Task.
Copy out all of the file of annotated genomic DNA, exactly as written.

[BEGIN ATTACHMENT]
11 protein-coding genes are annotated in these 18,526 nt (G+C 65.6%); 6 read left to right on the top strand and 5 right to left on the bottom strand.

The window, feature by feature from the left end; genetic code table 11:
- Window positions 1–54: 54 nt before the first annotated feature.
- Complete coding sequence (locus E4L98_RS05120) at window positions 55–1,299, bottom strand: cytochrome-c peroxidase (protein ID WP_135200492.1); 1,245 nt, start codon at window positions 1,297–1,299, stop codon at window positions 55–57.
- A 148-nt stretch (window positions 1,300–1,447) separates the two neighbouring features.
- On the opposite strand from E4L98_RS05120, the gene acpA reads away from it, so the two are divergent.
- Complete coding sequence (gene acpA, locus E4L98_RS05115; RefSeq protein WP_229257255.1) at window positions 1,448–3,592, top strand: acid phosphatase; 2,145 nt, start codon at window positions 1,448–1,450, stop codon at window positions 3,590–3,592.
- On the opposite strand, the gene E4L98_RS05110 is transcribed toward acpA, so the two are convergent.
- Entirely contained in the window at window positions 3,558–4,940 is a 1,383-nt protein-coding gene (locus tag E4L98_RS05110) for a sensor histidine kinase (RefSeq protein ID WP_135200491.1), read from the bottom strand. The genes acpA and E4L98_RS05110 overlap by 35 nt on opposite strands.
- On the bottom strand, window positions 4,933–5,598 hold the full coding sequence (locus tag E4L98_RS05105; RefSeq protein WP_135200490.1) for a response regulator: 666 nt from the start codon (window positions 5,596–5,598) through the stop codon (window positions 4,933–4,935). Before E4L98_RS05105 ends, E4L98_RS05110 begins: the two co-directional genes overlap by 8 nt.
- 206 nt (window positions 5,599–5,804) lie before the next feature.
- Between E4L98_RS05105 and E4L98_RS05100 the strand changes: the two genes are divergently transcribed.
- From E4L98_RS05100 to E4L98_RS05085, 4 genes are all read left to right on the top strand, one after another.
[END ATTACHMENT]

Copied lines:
11 protein-coding genes are annotated in these 18,526 nt (G+C 65.6%); 6 read left to right on the top strand and 5 right to left on the bottom strand.

The window, feature by feature from the left end; genetic code table 11:
- Window positions 1–54: 54 nt before the first annotated feature.
- Complete coding sequence (locus E4L98_RS05120) at window positions 55–1,299, bottom strand: cytochrome-c peroxidase (protein ID WP_135200492.1); 1,245 nt, start codon at window positions 1,297–1,299, stop codon at window positions 55–57.
- A 148-nt stretch (window positions 1,300–1,447) separates the two neighbouring features.
- On the opposite strand from E4L98_RS05120, the gene acpA reads away from it, so the two are divergent.
- Complete coding sequence (gene acpA, locus E4L98_RS05115; RefSeq protein WP_229257255.1) at window positions 1,448–3,592, top strand: acid phosphatase; 2,145 nt, start codon at window positions 1,448–1,450, stop codon at window positions 3,590–3,592.
- On the opposite strand, the gene E4L98_RS05110 is transcribed toward acpA, so the two are convergent.
- Entirely contained in the window at window positions 3,558–4,940 is a 1,383-nt protein-coding gene (locus tag E4L98_RS05110) for a sensor histidine kinase (RefSeq protein ID WP_135200491.1), read from the bottom strand. The genes acpA and E4L98_RS05110 overlap by 35 nt on opposite strands.
- On the bottom strand, window positions 4,933–5,598 hold the full coding sequence (locus tag E4L98_RS05105; RefSeq protein WP_135200490.1) for a response regulator: 666 nt from the start codon (window positions 5,596–5,598) through the stop codon (window positions 4,933–4,935). Before E4L98_RS05105 ends, E4L98_RS05110 begins: the two co-directional genes overlap by 8 nt.
- 206 nt (window positions 5,599–5,804) lie before the next feature.
- Between E4L98_RS05105 and E4L98_RS05100 the strand changes: the two genes are divergently transcribed.
- From E4L98_RS05100 to E4L98_RS05085, 4 genes are all read left to right on the top strand, one after another.